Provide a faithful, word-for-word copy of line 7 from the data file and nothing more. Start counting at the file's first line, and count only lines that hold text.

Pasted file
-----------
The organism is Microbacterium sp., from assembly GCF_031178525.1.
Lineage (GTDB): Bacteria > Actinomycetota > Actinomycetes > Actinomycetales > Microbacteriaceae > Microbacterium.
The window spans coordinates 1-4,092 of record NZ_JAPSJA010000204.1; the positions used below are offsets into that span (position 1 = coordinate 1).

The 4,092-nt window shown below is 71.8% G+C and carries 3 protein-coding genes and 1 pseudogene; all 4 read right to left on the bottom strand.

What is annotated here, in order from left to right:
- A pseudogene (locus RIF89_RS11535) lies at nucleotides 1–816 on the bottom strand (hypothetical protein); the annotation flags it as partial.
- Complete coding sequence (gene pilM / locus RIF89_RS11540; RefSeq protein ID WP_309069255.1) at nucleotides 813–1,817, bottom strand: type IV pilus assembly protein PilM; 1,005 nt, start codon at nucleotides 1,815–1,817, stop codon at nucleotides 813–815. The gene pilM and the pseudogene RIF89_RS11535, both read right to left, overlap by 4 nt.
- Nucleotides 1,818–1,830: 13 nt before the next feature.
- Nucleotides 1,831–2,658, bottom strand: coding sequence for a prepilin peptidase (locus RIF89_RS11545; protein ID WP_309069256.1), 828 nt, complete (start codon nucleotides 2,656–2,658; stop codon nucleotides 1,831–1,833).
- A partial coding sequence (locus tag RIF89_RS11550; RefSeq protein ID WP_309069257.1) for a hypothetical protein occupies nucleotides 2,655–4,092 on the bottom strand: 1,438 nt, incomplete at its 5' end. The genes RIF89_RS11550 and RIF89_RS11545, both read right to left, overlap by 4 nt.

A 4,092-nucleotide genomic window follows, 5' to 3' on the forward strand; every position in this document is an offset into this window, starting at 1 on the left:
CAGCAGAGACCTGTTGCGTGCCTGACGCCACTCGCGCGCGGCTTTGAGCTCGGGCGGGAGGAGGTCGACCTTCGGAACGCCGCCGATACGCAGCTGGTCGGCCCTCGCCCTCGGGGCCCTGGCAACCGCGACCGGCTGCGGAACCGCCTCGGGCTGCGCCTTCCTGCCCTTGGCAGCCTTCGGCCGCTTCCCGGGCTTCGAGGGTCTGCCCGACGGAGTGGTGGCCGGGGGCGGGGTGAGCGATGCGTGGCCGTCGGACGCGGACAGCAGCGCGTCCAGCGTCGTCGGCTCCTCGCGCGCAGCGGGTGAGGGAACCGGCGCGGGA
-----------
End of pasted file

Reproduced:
- Complete coding sequence (gene pilM / locus RIF89_RS11540; RefSeq protein ID WP_309069255.1) at nucleotides 813–1,817, bottom strand: type IV pilus assembly protein PilM; 1,005 nt, start codon at nucleotides 1,815–1,817, stop codon at nucleotides 813–815. The gene pilM and the pseudogene RIF89_RS11535, both read right to left, overlap by 4 nt.